Connect a Ruby on Rails App with React in a Monolith

Paweł Dąbrowski

Paweł Dąbrowski on

Connect a Ruby on Rails App with React in a Monolith

More and more people are using Ruby on Rails to create a back-end API application for a front-end app.

But what if you want to create a rich and functional interface with JavaScript and use Rails for the back-end, without having them in separate repositories? You can create a monolithic Rails application.

This article will show you how to connect a Rails application with a front-end developed in React (without splitting the code into two separate applications). We'll also give some alternatives if React is not your framework of choice, but you like the idea of a monolithic app with a rich front-end.

But first, let’s start with an architecture overview to see why linking Rails and React is an option worth considering.

App Architecture: An Overview

A while back, when a developer started to build a web application, they didn’t have a list of possible architectures they could use. For the most part, web apps were monoliths without a very interactive user interface.

In modern software development, we have much more to choose from. We can:

  • Use the old monolith architecture
  • Go for a separated back-end and front-end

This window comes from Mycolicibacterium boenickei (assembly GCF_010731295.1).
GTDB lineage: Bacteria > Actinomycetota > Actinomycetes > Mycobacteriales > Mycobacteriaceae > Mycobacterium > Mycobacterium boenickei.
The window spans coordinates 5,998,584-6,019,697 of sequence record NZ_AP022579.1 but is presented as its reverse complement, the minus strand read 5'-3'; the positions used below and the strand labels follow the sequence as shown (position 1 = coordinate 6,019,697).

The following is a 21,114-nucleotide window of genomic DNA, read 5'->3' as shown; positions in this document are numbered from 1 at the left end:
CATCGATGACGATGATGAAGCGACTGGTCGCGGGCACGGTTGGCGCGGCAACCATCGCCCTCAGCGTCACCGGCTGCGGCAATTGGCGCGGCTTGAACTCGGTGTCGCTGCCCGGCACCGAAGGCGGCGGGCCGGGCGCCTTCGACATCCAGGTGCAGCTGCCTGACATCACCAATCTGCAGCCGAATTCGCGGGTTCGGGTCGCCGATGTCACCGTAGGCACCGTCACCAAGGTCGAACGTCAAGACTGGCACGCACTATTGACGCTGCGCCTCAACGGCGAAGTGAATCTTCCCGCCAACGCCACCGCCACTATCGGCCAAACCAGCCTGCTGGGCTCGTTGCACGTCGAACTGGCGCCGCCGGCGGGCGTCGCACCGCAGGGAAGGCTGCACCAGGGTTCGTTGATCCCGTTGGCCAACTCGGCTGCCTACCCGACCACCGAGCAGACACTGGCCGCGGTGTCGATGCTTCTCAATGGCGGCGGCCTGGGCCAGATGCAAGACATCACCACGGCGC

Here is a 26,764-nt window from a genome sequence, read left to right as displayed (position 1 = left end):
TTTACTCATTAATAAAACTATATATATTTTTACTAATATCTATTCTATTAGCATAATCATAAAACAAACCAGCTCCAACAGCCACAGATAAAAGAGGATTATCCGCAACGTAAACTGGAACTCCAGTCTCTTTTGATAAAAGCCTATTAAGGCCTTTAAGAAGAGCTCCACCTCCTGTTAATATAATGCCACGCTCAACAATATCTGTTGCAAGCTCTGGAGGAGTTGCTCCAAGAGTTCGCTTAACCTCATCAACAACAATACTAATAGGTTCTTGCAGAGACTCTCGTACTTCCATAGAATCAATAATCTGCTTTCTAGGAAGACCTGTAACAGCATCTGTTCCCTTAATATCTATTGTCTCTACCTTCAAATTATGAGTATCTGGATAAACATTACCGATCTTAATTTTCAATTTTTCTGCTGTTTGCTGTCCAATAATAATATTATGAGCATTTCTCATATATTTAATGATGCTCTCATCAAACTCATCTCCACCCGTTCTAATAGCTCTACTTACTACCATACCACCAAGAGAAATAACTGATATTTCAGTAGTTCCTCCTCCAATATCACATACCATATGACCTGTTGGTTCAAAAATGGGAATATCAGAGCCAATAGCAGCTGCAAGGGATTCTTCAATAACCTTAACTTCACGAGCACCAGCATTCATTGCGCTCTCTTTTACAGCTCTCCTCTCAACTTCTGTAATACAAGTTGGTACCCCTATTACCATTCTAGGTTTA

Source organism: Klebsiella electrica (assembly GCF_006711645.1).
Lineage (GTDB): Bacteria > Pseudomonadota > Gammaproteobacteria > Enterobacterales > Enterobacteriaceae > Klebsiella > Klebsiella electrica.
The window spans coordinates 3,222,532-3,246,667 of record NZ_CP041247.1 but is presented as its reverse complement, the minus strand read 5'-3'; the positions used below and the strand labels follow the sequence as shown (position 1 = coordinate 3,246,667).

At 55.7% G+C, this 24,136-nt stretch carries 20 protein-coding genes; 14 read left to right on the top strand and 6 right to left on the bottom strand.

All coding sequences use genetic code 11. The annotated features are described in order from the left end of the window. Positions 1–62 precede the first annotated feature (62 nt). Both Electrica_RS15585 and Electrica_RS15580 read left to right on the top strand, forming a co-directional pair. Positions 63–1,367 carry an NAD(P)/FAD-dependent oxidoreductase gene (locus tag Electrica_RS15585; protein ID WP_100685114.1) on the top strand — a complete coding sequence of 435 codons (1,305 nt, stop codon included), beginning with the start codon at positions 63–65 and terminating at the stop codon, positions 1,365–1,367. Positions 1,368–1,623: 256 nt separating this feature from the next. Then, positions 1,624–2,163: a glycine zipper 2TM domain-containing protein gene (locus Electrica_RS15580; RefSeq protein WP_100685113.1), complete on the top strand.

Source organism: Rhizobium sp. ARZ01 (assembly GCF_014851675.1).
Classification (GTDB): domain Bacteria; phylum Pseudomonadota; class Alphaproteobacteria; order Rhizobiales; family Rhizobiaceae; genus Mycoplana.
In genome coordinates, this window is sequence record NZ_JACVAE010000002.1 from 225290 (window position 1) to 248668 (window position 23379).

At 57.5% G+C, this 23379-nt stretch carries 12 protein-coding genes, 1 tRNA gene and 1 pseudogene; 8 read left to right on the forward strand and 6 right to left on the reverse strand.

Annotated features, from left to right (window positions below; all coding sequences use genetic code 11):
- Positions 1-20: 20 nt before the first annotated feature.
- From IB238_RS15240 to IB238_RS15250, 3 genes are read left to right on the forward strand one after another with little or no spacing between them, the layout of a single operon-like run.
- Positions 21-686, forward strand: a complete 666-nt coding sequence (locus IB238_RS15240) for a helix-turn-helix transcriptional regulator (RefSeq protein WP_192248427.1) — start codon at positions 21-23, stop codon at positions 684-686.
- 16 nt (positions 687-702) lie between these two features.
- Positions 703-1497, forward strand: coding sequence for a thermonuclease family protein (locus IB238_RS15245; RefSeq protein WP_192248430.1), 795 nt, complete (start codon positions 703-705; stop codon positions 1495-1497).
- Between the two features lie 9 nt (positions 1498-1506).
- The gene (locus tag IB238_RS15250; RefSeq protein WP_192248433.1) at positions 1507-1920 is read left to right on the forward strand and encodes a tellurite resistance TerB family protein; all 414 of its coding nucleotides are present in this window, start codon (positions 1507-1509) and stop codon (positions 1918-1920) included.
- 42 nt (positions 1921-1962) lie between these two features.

• Use service-oriented architecture

Let’s take a closer look at the most common types of architecture.

Headless Architecture

In headless architecture, the head of an application is detached from its body. In other words, you create a back-end application using Ruby, Python, Node.js, or another programming language. This application manages a connection with a database and provides computing power.

The body is a front-end application created with a framework like React, Vue, or Angular.

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CDN stands for content delivery network, a service designed to deliver assets faster for visitors worldwide. We can build the architecture in the cloud environment, or each setup piece can be a separate server.

Choose headless architecture when:

  • You aim for a large codebase. If your application is going to be very large, the separate back-end and front-end layers will make it more maintainable.
  • You expect different workloads for different system elements. With a more modular approach, you can scale modules separately.
  • You foresee that you'll change the technology in the future. It is easier to adopt new technology with a headless architecture, as the communication, in most cases, will be the same between the back-end and front-end, regardless of the stack.

Avoid a headless approach when:

  • You want to develop an MVP version of an app very quickly. You will likely start over again in the future and consider a different angle.
  • You have a very small team. Finding the right person to do the back-end, front-end, and DevOps stuff simultaneously might be hard.
  • You want to build a straightforward application. Unfortunately, the headless approach increases your app's complexity.

Monolith Architecture

One application handles the presentation layer (front) and computation layer (back) in a monolith architecture. Such an approach speeds up the application creation process and simplifies the server setup.

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As you'll notice, in a monolith, we eliminate a part of the communication that's in the headless approach. Such architecture improves the performance and security of an application.

Choose this architecture when: